Wikipedia:Wikimedia Foundation statement on paid editing and outing

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Investigation of undisclosed paid editing on Wikipedia often requires a search for information about an editor outside-Wikipedia. Information such as listings on job sites, real identities listed on a company website, or a link between a username and an identity on a third-party website can all provide evidence that an editor is engaging on Wikipedia in areas where they have a conflict of interest. A transparent, public record of these investigations allows users to draw links between connected paid editors, expose repeat offenders, and ensure that investigations are being conducted with integrity.

On the other hand, the English Wikipedia's harassment policy states that personal information about an editor should not be disclosed on Wikipedia, that even discussing a person’s other pseudonyms may be controversial, and that in the case of investigating issues such as undisclosed paid editing or conflicts of interest, the information should be privately emailed to investigators such as admins, functionaries, arbcom, or the Wikimedia Foundation.

The combination of the outing policy and the needs of effective undisclosed paid editing investigation currently create a conflict: dedicated users who identify and post links between a Wikipedia account and a paid editor would like guidance to avoid violating the outing policy.

WMF Legal’s views

WMF Legal has been asked to clarify our role in combating undisclosed paid editing on the projects and to provide our opinion on the outing vs. paid editing investigation conflict.

First, it should be understood that our position here is advisory. The privacy policy applies to data collected by the Wikimedia Foundation, by Foundation partners, by some users in special roles (such as checkusers), or by some third parties who provide data to the Foundation. It does not apply to the publicly visible postings of users on the projects or to information collected from other websites and later posted to the projects. As such, our opinion represents our view of the best way to handle these issues, but does not represent a legal requirement for the projects.

The communities' role

In our view, community members who are interested in these issues play the most important role in protecting the projects. If a user violates the Terms of Use or any other policy, the first course of action is to help educate the user, warn them about the issue, or block that user as appropriate. Our role in WMF Legal is to back up these community decisions as necessary. Our tools are able to provide support to community actions, address severe situations, and prevent misuse of the Wikimedia trademarks.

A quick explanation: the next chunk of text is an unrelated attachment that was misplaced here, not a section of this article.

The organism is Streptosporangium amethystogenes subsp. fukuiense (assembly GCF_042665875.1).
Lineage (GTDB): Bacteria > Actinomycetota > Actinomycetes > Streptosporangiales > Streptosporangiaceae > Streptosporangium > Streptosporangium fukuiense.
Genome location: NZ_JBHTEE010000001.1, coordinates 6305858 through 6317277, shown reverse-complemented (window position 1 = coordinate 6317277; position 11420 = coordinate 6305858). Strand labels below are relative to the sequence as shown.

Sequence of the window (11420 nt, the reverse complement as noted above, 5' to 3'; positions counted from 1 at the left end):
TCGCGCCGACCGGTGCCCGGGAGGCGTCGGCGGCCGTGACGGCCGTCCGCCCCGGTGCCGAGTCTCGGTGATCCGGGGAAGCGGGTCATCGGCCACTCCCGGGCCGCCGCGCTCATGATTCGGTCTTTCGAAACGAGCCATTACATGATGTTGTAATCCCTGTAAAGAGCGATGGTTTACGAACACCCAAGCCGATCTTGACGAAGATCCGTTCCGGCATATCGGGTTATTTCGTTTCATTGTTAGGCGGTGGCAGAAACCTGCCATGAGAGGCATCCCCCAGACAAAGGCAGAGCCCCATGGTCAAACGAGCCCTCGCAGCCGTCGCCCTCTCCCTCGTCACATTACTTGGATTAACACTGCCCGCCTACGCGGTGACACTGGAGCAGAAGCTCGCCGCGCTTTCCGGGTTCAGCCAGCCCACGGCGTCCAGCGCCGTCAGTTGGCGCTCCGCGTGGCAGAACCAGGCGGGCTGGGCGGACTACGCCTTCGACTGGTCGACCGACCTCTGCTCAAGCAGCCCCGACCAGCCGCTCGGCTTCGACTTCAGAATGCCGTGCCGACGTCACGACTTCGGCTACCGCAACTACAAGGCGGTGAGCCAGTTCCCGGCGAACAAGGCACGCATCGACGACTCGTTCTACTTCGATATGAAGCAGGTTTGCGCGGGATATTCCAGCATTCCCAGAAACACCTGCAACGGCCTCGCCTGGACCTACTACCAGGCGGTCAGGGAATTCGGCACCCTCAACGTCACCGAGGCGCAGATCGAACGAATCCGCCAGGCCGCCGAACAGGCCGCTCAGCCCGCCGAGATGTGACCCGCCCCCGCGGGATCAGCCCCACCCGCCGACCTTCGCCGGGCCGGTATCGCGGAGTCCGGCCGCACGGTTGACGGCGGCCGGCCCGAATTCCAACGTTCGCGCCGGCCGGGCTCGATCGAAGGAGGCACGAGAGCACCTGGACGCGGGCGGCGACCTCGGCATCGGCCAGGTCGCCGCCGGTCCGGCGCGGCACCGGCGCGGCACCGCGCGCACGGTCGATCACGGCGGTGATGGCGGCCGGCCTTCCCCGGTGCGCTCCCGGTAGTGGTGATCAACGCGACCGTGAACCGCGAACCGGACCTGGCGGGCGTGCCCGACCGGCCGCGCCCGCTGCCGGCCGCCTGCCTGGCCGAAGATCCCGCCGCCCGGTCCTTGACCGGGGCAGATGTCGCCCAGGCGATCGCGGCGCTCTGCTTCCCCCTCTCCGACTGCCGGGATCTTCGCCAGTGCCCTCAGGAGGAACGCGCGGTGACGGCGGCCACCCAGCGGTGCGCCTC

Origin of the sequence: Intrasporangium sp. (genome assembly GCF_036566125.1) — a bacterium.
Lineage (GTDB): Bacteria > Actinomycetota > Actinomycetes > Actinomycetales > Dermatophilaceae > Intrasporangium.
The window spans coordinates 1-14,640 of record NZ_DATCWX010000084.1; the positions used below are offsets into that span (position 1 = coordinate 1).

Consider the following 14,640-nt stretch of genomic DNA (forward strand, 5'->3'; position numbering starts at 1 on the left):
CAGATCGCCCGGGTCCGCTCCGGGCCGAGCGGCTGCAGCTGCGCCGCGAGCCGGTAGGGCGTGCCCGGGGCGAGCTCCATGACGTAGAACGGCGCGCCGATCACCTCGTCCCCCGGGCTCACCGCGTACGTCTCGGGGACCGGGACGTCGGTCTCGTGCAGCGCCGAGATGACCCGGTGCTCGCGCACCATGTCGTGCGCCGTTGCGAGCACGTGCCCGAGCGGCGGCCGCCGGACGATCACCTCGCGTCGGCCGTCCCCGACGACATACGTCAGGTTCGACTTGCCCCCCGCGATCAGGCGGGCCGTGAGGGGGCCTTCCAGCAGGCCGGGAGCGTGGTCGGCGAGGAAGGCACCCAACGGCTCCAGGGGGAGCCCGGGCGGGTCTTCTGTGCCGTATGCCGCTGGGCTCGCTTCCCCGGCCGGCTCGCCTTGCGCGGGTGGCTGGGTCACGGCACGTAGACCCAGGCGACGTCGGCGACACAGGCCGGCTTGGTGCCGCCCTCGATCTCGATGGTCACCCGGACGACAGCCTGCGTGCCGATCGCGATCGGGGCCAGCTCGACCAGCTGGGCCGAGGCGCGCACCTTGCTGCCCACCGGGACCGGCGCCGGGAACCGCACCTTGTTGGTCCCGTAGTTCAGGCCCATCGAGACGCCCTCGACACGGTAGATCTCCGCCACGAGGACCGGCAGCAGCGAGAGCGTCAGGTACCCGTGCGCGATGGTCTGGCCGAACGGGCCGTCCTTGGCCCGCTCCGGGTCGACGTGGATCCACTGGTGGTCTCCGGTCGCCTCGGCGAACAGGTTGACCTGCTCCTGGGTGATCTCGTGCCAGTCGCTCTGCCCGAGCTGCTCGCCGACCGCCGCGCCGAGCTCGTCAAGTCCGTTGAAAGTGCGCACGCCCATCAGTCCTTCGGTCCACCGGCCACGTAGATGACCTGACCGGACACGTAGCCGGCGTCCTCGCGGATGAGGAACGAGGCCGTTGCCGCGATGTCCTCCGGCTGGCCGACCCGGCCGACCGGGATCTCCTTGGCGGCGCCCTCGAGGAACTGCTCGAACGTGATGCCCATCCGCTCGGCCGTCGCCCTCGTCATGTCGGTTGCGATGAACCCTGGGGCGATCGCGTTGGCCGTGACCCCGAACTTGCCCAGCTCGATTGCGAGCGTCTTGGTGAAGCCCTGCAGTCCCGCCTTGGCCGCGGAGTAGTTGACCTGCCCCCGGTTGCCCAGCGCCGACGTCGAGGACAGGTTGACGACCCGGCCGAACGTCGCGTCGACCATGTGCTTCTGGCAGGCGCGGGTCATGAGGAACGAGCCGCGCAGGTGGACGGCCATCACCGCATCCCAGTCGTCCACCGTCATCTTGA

We also think that some degree of transparency in investigations helps the communities do a better job combating undisclosed paid editing. Posting and discussing information such as links to an editor’s job posting, company profile, or other information connecting that editor to editing an article subject for pay can be an effective way to identify and stop undisclosed paid editing. These kinds of transparent investigations may also help prevent abuse and ensure that people who aren’t actually connected to editing for pay can have an opportunity to explain their situation if circumstances cause a mistake to happen. It’s also important to remember that WP:OUTING can’t be used as a way to avoid the disclosure requirements in the Terms of Use: if someone is editing for a company and fails to disclose it, an admin properly posting that person’s company where it is relevant to an investigation is helping bring the account into compliance with those requirements.

NB: The Arbitration Committee posted a statement emphasizing the importance of upholding strong privacy protections for users. We strongly agree with this value, and would like to clarify that investigations do not necessarily need to be conducted transparently where personal data is at stake. We are supportive of any solution the community reaches that balances transparency where necessary with protection of personal information as decided by community consensus. Jrogers (WMF) (talk) 23:18, 3 March 2017 (UTC)